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Lecture discusses memorials

Maddie Daly | Tuesday, November 13, 2012

Just hours after the 9/11 attacks on the World Trade Center in 2001, photos and other media began to collect in commemoration of the tragedy that had just occurred.

On Monday, University of Regensburg German professor and author Ingrid Gessner described these remembrances as “digital humanities” and discussed their impact on the way the nation grieved after the attacks.

“An unofficial record of immediate responses should not be lost or disregarded,” Gessner said. “Spontaneous memorials at Ground Zero bared a sacred quality of standing with the dead. Also, missing person fliers represented another form of spontaneous memorial. At the moment they were put up, they became expressions of prayer and hope.”

The New York Times recognized this unconventional type of memorial and began dialing the numbers on posters, compiling stories and publicizing each one.

“They promised that all profiles will remain on their website indefinitely,” Gessner said. “The portraits have become a memorial of virtual presence.”

Eventually, permanent memorials were constructed both locally and internationally. These memorials all used similar structural plans but reflected different concepts.

“Memorials should not enshrine any particular interpretation of the past, but invite visitors to use their memory,” Gessner said. “Memory can assume an active role and allow for renewal and healing. There is no shared narrative about 9/11 itself, so there is a lack of a definite interpretation.”

Certain aspects of memorials allow for such individual interpretation while still encompassing the collective experience of the event. Names, empty space, trees, walls, light and water are among the most common attributes of memorials, Gessner said.

“Emptiness allows a descent into memory and is a primary design element,” Gessner said. “Trees display liberty, rebirth, possibly even resistance. Water is the most common feature, and the two cascading sunken pools in the Ground Zero Memorial encompass the footprints of the two towers.”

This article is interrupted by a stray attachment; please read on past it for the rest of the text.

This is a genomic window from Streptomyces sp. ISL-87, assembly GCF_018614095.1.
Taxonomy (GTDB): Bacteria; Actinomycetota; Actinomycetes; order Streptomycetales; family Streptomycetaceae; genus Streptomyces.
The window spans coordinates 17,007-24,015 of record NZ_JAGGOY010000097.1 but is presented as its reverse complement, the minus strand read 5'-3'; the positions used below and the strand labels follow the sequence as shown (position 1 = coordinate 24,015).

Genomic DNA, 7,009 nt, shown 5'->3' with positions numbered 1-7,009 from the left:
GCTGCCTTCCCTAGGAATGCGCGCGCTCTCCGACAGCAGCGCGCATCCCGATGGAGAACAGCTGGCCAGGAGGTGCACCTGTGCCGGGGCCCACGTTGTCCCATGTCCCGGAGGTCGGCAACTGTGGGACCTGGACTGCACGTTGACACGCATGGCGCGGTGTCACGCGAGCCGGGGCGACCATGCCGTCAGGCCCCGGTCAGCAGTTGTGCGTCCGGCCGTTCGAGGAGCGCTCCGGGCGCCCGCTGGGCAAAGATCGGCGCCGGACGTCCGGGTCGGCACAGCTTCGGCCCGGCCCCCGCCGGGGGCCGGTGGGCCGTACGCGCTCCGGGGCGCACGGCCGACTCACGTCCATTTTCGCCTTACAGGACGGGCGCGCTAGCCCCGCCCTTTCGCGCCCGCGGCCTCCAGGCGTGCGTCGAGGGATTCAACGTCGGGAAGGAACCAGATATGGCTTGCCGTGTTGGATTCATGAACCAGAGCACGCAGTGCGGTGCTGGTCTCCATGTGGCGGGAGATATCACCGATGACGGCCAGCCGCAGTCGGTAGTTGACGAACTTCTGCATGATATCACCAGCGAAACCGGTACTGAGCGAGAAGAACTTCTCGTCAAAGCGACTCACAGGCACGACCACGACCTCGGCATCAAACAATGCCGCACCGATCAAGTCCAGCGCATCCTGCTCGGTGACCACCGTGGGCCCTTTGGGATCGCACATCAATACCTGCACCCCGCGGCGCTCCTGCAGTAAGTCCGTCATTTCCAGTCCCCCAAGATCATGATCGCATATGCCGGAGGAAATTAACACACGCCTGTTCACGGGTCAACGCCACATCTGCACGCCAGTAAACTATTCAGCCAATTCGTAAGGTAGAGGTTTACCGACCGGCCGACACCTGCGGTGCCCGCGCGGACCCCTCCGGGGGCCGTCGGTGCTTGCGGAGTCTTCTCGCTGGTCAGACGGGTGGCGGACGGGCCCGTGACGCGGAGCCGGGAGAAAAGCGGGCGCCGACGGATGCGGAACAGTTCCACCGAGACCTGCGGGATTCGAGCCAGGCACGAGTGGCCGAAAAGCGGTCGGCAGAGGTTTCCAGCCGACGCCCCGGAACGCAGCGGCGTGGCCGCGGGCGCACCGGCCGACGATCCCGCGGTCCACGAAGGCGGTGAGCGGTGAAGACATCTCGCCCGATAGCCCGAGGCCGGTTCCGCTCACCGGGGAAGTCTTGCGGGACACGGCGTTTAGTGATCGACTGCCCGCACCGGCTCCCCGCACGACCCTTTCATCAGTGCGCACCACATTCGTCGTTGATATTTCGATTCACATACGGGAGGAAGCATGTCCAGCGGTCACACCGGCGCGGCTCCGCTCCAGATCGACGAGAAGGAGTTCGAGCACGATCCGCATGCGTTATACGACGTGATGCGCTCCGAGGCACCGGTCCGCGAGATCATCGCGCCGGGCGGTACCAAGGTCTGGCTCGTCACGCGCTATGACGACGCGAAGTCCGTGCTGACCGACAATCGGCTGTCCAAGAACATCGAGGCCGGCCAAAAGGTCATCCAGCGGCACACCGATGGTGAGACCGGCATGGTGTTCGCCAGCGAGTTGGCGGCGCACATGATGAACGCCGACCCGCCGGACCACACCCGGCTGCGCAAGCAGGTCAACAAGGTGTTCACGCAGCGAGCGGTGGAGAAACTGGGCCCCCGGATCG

The New York Ground Zero Memorial features all of these elements, the most iconic being the annually-lit 88 searchlights outlining the building footprints, creating two vertical columns of light in place of the towers.

Although New York is home to the largest and most famous memorial for 9/11, other countries have created off-site memorials.

The Donadea 9/11 Memorial is located near Dublin, Ireland, and specifically honors a firefighter from the area who died in the aftermath of the attacks.

“Donadea built a scaled replica of the Twin Towers, carved in blocks of limestone,” Gessner said. “They are surrounded by newly planted oak trees and contain all the names of the New York firefighters and policemen and women [who died].”

Similarly, Moncalvillo, Spain, built a 9/11 memorial to commemorate a member of its community who worked in the financial district of New York and perished on 9/11.

“There is a contextual relation by remembering 9/11 through the tragic death of individuals who had ties to these specific hometowns,” Gessner said.

Other off-site memorials are located in Oberviechtach, Germany; Seoul, South Korea; Padua, Italy and Jerusalem, Israel. Nearly all of these memorials contain actual pieces from the building, creating a physical tie to New York. Each memorial reflects the transformation of the Twin Towers into icons through the media coverage following the events.

“This contains a transformative potential,” Gessner said. “Change is only possible in a certain continuation of form. Minimalist structures function as the most effective form of memorials.”